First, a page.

Preparing For A Freshwater Aquarium

Friday 14 July 2017

Something slightly different for you this week, folks, as I've been so excited since it happened I have to share it with you and give you a few tips if you find yourself in a similar situation. I'll be splitting it into parts so as not to overload you, but this post covering the basics is a little long so I do apologise for that!

So. Last Saturday by mum surprised me by buying me a 50L fish tank as I'd been going on and on about getting a male betta fish and doing it all myself and how relaxing fish tanks are. I planned to save myself and get maybe a 20L for my single fish, but after learning that bettas can damage their fins very easily, I changed tack and started looking at other tropical fish, and even considered goldfish. In the end, I had my heart set on a little community of tetras and wanted to go home and think it all through. But I never got the chance.

We drove to a few garden centres that also specialised in aquatics and ended up having a lengthy conversation with some employees and they helped me pick out everything I needed for starting a new tank. I already had a fair bit of knowledge from watching videos on fish keeping and care but I was a bit unsure about water testing and changes. Thankfully, there's a lot of information out there and the help I received was amazing - the store will even test my water for me! - so I'm confident I can raise some healthy fish. I just hope they get on okay with how I've decorated their tank!

Have an idea of how big you'd like your tank to be, but also compare sizes in store. I originally went for a 25L (6 gallon) tank as I only wanted a few fish, but was advised that going up a size would be easier to care for, as toxic ammonia and nitrite levels will take longer to build up when waste is diluted by more water. And it means I have room for more fish.

Some tanks come with a heater but some will require you to buy it separately. A heater is particularly important for tropical fish.

And of course you'll need something to monitor both the temperature of the water in the tank and fresh water during changes. The one I got has a green band on it indicating the perfect temperature range for tropical fish and it sticks to the inside of the tank. You can get ones that stick on the outside, but these can be influenced by air temperature as well.

Again, some tanks will come with a filter included, but others might not, and even if they do it may not be the filter you want. The tank I got came with a mechanical filter (which is basically a sponge) but you can also get biological filters and chemical filters. I can't really recommend which is best as this is my first tank, but Google is your friend!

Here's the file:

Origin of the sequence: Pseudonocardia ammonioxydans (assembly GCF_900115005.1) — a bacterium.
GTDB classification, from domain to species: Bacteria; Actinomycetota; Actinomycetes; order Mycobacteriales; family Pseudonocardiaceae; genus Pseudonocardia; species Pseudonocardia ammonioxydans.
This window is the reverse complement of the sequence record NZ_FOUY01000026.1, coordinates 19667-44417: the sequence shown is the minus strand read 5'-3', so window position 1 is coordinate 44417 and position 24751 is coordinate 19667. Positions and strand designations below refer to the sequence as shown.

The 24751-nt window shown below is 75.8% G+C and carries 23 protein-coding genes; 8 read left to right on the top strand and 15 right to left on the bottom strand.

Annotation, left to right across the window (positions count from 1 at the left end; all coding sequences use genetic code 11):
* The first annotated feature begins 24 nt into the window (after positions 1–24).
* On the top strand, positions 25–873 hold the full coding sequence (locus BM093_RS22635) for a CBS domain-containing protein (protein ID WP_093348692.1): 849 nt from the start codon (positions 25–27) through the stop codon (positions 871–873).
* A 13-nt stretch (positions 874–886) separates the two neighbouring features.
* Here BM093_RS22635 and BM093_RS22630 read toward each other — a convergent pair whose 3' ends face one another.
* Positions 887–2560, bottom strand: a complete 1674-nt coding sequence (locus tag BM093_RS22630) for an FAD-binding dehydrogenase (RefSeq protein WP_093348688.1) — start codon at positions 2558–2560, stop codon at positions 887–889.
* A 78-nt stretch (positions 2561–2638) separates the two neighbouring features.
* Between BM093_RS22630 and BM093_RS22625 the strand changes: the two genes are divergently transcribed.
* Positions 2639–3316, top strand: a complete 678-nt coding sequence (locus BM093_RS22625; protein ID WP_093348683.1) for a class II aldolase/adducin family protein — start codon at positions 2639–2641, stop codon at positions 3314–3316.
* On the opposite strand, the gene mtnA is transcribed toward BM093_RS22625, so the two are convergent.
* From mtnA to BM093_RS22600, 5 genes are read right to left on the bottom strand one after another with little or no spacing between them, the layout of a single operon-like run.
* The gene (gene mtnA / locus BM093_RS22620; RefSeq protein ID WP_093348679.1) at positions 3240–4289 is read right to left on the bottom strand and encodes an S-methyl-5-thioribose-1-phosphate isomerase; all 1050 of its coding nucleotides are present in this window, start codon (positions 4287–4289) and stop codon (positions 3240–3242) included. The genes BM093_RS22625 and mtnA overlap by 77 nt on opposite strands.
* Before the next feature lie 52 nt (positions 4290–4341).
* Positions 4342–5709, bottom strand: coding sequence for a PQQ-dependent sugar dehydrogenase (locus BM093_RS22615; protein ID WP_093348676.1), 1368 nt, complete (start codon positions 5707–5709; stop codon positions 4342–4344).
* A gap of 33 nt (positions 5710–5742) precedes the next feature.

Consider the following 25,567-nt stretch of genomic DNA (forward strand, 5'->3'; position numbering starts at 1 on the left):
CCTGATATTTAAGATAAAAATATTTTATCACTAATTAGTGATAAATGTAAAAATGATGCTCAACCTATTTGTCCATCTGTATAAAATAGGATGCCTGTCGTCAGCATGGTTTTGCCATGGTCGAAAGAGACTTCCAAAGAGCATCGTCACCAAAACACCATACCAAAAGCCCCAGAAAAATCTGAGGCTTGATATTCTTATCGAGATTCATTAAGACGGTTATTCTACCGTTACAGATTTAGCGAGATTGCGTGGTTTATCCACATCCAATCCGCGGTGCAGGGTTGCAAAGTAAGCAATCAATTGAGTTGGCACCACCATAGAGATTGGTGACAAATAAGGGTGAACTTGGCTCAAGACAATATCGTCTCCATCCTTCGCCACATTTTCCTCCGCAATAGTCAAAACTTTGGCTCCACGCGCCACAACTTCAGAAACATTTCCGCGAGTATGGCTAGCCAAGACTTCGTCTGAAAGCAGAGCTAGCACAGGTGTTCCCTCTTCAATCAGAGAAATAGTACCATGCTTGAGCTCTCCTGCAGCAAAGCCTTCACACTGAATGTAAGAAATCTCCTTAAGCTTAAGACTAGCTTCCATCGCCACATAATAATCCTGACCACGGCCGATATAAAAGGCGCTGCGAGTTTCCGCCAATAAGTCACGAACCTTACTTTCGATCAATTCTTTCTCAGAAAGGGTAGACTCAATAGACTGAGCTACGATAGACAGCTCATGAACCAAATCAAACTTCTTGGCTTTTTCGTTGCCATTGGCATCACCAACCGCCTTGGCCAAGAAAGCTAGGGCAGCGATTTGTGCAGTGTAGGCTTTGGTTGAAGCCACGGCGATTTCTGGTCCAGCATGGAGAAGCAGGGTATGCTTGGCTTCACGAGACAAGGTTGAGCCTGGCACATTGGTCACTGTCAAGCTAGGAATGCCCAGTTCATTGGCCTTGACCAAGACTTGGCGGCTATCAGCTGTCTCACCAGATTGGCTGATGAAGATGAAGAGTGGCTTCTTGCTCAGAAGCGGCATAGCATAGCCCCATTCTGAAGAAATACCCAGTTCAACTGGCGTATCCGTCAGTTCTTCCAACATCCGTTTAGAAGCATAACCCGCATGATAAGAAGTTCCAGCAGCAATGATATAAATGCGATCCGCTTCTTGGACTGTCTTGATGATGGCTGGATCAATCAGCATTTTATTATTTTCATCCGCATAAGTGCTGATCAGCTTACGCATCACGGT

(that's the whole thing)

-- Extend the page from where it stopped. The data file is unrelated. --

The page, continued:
My tank came with a lightbulb already fitted in the lid, which I think is standard practice for most tanks. The light being in the lid, I'm not sure if some require you to buy and install the bulb yourself. But most fish require light throughout the day so it's worth checking.

Water treatment/conditioner
Water treatment is essential to ensure a healthy aquarium, but until you have fish producing waste you don't need to worry so much about ammonia, nitrites, nitrates, and all the other bad things. I still treated my water with Seachem Prime concentrated conditioner as it removes chlorine, chloramine, and ammonia, and it detoxifies nitrites and nitrates. I also used Tetra's SafeStart solution as it immediately cycles your tank, meaning it's safe to add fish to straight away.

A substrate of some kind isn't always necessary, but I think it makes a tank look really nice, and in some cases can even allow beneficial bacteria to grow somewhere other than the filter. I was advised against sand, as detritus tends to settle on top of it, but I'm okay with this as I wanted a coloured gravel anyway. I went with a fine one that hopefully my fish won't ingest, but if they do it shouldn't do too much harm. Hopefully.

Decorations are quite arbitrary, but can completely change the look of a tank. I think it's important to provide fish with places to hide if they want to, but some fish won't do this, some can be easily hurt my decorations, and some will hide so much you never see them. It's quite trial and error and I won't know until I get my fish whether I have a good setup or not. I also made sure to rinse all of my decorations (as well as gravel and plants) before putting them into my tank, as it can help keep things clean.

Again, plants are up to you, and you can choose between real and fake plants. Both provide decoration and shade for the fish, but live plants have the added benefits of adding oxygen to the tank and absorbing some of the ammonia produced. I went with three different types as I wanted a forest type area for my fish that had some variety. Different plants will grow at different rates, and some are more likely to be ripped apart by fish so it's worth looking into!

1 comment:

Got a thought or an opinion? I'd love to hear it.

design by amanda inez